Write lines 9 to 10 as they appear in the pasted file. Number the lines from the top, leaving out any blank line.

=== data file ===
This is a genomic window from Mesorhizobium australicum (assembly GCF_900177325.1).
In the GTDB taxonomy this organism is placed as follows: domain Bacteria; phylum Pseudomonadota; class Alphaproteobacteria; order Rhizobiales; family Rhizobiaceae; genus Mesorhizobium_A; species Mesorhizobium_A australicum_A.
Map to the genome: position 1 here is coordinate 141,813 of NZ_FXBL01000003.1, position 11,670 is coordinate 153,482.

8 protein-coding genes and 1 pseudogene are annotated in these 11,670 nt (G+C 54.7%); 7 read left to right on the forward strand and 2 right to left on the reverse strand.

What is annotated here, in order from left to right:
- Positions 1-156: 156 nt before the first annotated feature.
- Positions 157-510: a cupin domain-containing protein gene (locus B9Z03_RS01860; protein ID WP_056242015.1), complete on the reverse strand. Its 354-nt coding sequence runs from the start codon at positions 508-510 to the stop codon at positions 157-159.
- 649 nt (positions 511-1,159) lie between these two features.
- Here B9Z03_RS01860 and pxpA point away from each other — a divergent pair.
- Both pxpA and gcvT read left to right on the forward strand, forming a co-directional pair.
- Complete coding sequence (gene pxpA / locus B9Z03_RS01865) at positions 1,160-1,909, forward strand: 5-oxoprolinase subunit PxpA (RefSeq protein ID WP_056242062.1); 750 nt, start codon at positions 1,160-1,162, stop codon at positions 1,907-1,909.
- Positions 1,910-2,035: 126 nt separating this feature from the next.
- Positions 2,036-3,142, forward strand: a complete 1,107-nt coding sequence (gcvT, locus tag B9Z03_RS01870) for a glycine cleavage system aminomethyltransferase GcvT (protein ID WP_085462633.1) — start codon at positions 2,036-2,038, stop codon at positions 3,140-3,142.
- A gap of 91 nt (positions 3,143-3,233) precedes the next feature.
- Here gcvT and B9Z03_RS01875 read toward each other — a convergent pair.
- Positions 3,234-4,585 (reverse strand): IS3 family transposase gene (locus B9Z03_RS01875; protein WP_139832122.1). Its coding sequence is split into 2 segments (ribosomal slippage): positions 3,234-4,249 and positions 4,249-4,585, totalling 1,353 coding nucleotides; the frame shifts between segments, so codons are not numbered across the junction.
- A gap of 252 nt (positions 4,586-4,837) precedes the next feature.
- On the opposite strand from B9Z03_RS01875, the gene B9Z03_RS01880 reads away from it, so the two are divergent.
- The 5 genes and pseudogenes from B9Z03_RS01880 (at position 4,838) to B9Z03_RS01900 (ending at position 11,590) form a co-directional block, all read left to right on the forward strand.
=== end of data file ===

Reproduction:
- Here B9Z03_RS01860 and pxpA point away from each other — a divergent pair.
- Both pxpA and gcvT read left to right on the forward strand, forming a co-directional pair.